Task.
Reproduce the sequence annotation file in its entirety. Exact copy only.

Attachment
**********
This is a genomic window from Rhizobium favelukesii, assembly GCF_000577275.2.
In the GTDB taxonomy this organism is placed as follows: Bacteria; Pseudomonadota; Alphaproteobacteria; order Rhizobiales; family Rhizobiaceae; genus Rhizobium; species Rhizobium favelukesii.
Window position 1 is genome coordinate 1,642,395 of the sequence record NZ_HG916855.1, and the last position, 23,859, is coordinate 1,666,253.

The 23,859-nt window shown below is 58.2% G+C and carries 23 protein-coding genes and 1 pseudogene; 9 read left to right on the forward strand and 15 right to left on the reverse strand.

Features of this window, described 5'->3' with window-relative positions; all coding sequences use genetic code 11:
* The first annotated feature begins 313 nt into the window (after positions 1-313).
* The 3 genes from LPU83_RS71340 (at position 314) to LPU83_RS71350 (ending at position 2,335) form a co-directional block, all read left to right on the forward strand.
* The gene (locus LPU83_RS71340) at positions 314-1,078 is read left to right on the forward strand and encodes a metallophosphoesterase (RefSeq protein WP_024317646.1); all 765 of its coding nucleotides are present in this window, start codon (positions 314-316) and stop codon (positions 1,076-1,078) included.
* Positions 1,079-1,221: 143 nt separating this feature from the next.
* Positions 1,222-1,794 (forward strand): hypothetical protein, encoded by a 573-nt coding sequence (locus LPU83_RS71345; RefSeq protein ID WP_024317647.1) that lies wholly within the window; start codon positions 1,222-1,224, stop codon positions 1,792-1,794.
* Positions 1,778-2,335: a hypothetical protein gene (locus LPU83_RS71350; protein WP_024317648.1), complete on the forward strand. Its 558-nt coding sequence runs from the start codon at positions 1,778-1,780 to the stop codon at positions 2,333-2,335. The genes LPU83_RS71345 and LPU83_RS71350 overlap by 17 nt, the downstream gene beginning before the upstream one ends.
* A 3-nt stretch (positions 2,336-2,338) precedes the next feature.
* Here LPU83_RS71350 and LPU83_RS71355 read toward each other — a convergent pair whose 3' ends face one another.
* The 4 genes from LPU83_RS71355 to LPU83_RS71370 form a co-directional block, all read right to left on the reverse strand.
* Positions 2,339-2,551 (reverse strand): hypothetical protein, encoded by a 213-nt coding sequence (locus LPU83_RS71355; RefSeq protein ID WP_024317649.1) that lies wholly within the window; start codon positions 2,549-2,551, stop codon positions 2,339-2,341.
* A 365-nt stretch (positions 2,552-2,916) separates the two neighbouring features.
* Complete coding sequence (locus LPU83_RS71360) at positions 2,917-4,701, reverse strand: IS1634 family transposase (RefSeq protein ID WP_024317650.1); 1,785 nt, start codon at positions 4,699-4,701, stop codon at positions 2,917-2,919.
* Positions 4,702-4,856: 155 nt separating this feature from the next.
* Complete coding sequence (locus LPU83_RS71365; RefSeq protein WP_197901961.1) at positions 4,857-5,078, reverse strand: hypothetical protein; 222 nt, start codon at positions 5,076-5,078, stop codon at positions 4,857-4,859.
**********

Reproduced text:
This is a genomic window from Rhizobium favelukesii, assembly GCF_000577275.2.
In the GTDB taxonomy this organism is placed as follows: Bacteria; Pseudomonadota; Alphaproteobacteria; order Rhizobiales; family Rhizobiaceae; genus Rhizobium; species Rhizobium favelukesii.
Window position 1 is genome coordinate 1,642,395 of the sequence record NZ_HG916855.1, and the last position, 23,859, is coordinate 1,666,253.

The 23,859-nt window shown below is 58.2% G+C and carries 23 protein-coding genes and 1 pseudogene; 9 read left to right on the forward strand and 15 right to left on the reverse strand.

Features of this window, described 5'->3' with window-relative positions; all coding sequences use genetic code 11:
* The first annotated feature begins 313 nt into the window (after positions 1-313).
* The 3 genes from LPU83_RS71340 (at position 314) to LPU83_RS71350 (ending at position 2,335) form a co-directional block, all read left to right on the forward strand.
* The gene (locus LPU83_RS71340) at positions 314-1,078 is read left to right on the forward strand and encodes a metallophosphoesterase (RefSeq protein WP_024317646.1); all 765 of its coding nucleotides are present in this window, start codon (positions 314-316) and stop codon (positions 1,076-1,078) included.
* Positions 1,079-1,221: 143 nt separating this feature from the next.
* Positions 1,222-1,794 (forward strand): hypothetical protein, encoded by a 573-nt coding sequence (locus LPU83_RS71345; RefSeq protein ID WP_024317647.1) that lies wholly within the window; start codon positions 1,222-1,224, stop codon positions 1,792-1,794.
* Positions 1,778-2,335: a hypothetical protein gene (locus LPU83_RS71350; protein WP_024317648.1), complete on the forward strand. Its 558-nt coding sequence runs from the start codon at positions 1,778-1,780 to the stop codon at positions 2,333-2,335. The genes LPU83_RS71345 and LPU83_RS71350 overlap by 17 nt, the downstream gene beginning before the upstream one ends.
* A 3-nt stretch (positions 2,336-2,338) precedes the next feature.
* Here LPU83_RS71350 and LPU83_RS71355 read toward each other — a convergent pair whose 3' ends face one another.
* The 4 genes from LPU83_RS71355 to LPU83_RS71370 form a co-directional block, all read right to left on the reverse strand.
* Positions 2,339-2,551 (reverse strand): hypothetical protein, encoded by a 213-nt coding sequence (locus LPU83_RS71355; RefSeq protein ID WP_024317649.1) that lies wholly within the window; start codon positions 2,549-2,551, stop codon positions 2,339-2,341.
* A 365-nt stretch (positions 2,552-2,916) separates the two neighbouring features.
* Complete coding sequence (locus LPU83_RS71360) at positions 2,917-4,701, reverse strand: IS1634 family transposase (RefSeq protein ID WP_024317650.1); 1,785 nt, start codon at positions 4,699-4,701, stop codon at positions 2,917-2,919.
* Positions 4,702-4,856: 155 nt separating this feature from the next.
* Complete coding sequence (locus LPU83_RS71365; RefSeq protein WP_197901961.1) at positions 4,857-5,078, reverse strand: hypothetical protein; 222 nt, start codon at positions 5,076-5,078, stop codon at positions 4,857-4,859.